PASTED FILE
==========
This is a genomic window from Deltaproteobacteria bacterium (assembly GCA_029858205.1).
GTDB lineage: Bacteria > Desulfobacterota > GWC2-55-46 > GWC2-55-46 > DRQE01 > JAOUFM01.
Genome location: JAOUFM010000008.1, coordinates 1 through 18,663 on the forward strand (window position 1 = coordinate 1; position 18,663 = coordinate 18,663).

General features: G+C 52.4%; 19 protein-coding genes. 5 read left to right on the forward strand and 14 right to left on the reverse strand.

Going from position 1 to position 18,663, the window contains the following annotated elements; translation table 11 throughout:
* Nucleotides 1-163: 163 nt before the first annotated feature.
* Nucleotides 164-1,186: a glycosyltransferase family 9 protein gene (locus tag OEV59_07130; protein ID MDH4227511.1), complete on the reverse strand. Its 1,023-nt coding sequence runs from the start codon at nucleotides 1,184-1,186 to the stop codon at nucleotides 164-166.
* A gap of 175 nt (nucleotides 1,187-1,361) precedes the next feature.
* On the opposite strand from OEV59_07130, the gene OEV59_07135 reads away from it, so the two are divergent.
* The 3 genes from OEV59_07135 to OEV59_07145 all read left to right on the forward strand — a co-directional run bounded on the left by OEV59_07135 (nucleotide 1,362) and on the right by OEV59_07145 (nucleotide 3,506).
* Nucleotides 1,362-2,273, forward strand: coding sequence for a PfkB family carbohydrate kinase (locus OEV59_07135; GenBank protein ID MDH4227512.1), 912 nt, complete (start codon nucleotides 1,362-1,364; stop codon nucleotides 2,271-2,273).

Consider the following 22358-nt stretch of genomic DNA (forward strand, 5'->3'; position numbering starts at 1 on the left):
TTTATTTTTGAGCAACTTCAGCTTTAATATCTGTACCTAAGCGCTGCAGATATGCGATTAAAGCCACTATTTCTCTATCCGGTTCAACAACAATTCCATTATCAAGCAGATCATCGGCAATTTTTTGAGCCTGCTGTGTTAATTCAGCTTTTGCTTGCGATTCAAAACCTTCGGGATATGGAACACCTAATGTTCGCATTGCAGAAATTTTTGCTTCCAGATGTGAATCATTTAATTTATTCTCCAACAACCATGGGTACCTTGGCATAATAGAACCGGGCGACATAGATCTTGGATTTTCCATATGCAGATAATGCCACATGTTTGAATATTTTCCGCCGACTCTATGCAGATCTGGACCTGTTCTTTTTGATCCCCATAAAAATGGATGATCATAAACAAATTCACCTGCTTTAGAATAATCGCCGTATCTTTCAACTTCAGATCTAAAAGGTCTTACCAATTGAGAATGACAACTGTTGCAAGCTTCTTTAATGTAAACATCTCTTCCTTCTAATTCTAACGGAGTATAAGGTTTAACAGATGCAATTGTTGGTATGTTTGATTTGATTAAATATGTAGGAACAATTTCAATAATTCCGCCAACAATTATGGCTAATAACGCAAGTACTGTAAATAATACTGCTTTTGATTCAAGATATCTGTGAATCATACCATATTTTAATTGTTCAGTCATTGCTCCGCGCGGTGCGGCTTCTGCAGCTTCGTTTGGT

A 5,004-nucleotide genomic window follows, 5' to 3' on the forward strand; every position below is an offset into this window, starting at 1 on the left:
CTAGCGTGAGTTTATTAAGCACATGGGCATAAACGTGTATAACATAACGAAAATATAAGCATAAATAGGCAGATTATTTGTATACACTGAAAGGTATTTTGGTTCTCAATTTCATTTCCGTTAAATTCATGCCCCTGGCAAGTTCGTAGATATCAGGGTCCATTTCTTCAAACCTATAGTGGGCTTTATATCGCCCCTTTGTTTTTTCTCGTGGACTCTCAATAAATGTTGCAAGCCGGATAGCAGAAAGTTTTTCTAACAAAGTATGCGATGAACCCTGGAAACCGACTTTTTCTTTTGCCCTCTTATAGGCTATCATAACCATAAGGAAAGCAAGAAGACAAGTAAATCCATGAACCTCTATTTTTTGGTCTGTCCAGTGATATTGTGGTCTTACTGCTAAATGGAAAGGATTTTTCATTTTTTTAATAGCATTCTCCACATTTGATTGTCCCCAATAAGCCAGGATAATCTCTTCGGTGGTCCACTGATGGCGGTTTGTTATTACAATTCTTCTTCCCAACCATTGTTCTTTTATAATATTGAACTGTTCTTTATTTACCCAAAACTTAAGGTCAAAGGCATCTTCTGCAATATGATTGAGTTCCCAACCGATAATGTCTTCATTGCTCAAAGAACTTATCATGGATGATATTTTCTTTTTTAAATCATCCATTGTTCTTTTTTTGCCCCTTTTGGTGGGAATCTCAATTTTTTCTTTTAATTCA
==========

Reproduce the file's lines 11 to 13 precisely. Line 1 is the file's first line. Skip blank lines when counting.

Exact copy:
* Nucleotides 1,362-2,273, forward strand: coding sequence for a PfkB family carbohydrate kinase (locus OEV59_07135; GenBank protein ID MDH4227512.1), 912 nt, complete (start codon nucleotides 1,362-1,364; stop codon nucleotides 2,271-2,273).

Consider the following 22358-nt stretch of genomic DNA (forward strand, 5'->3'; position numbering starts at 1 on the left):
TTTATTTTTGAGCAACTTCAGCTTTAATATCTGTACCTAAGCGCTGCAGATATGCGATTAAAGCCACTATTTCTCTATCCGGTTCAACAACAATTCCATTATCAAGCAGATCATCGGCAATTTTTTGAGCCTGCTGTGTTAATTCAGCTTTTGCTTGCGATTCAAAACCTTCGGGATATGGAACACCTAATGTTCGCATTGCAGAAATTTTTGCTTCCAGATGTGAATCATTTAATTTATTCTCCAACAACCATGGGTACCTTGGCATAATAGAACCGGGCGACATAGATCTTGGATTTTCCATATGCAGATAATGCCACATGTTTGAATATTTTCCGCCGACTCTATGCAGATCTGGACCTGTTCTTTTTGATCCCCATAAAAATGGATGATCATAAACAAATTCACCTGCTTTAGAATAATCGCCGTATCTTTCAACTTCAGATCTAAAAGGTCTTACCAATTGAGAATGACAACTGTTGCAAGCTTCTTTAATGTAAACATCTCTTCCTTCTAATTCTAACGGAGTATAAGGTTTAACAGATGCAATTGTTGGTATGTTTGATTTGATTAAATATGTAGGAACAATTTCAATAATTCCGCCAACAATTATGGCTAATAACGCAAGTACTGTAAATAATACTGCTTTTGATTCAAGATATCTGTGAATCATACCATATTTTAATTGTTCAGTCATTGCTCCGCGCGGTGCGGCTTCTGCAGCTTCGTTTGGT